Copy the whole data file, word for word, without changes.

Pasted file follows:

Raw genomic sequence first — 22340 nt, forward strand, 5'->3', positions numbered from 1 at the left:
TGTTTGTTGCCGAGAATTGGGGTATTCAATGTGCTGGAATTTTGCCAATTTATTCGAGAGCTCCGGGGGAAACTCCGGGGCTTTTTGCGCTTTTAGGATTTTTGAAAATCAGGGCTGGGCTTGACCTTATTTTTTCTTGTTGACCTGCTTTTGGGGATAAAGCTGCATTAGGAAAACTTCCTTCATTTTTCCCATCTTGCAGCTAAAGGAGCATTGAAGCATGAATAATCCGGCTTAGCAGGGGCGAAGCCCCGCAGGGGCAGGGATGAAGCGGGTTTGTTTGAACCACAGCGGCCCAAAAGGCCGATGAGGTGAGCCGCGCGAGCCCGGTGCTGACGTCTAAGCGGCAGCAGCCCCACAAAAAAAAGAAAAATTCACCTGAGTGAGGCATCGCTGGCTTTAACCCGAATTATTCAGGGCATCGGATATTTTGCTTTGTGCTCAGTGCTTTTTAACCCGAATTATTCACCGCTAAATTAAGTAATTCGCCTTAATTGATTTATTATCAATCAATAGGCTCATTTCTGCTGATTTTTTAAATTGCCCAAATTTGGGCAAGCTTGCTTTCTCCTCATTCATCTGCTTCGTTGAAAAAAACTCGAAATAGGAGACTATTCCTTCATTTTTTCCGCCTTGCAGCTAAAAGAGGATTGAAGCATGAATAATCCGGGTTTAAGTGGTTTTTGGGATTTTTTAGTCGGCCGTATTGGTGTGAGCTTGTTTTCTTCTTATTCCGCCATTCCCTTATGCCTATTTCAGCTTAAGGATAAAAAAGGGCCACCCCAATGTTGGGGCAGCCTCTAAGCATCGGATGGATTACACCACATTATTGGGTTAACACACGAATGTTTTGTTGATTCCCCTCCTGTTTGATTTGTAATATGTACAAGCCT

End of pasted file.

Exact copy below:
Raw genomic sequence first — 22340 nt, forward strand, 5'->3', positions numbered from 1 at the left:
TGTTTGTTGCCGAGAATTGGGGTATTCAATGTGCTGGAATTTTGCCAATTTATTCGAGAGCTCCGGGGGAAACTCCGGGGCTTTTTGCGCTTTTAGGATTTTTGAAAATCAGGGCTGGGCTTGACCTTATTTTTTCTTGTTGACCTGCTTTTGGGGATAAAGCTGCATTAGGAAAACTTCCTTCATTTTTCCCATCTTGCAGCTAAAGGAGCATTGAAGCATGAATAATCCGGCTTAGCAGGGGCGAAGCCCCGCAGGGGCAGGGATGAAGCGGGTTTGTTTGAACCACAGCGGCCCAAAAGGCCGATGAGGTGAGCCGCGCGAGCCCGGTGCTGACGTCTAAGCGGCAGCAGCCCCACAAAAAAAAGAAAAATTCACCTGAGTGAGGCATCGCTGGCTTTAACCCGAATTATTCAGGGCATCGGATATTTTGCTTTGTGCTCAGTGCTTTTTAACCCGAATTATTCACCGCTAAATTAAGTAATTCGCCTTAATTGATTTATTATCAATCAATAGGCTCATTTCTGCTGATTTTTTAAATTGCCCAAATTTGGGCAAGCTTGCTTTCTCCTCATTCATCTGCTTCGTTGAAAAAAACTCGAAATAGGAGACTATTCCTTCATTTTTTCCGCCTTGCAGCTAAAAGAGGATTGAAGCATGAATAATCCGGGTTTAAGTGGTTTTTGGGATTTTTTAGTCGGCCGTATTGGTGTGAGCTTGTTTTCTTCTTATTCCGCCATTCCCTTATGCCTATTTCAGCTTAAGGATAAAAAAGGGCCACCCCAATGTTGGGGCAGCCTCTAAGCATCGGATGGATTACACCACATTATTGGGTTAACACACGAATGTTTTGTTGATTCCCCTCCTGTTTGATTTGTAATATGTACAAGCCT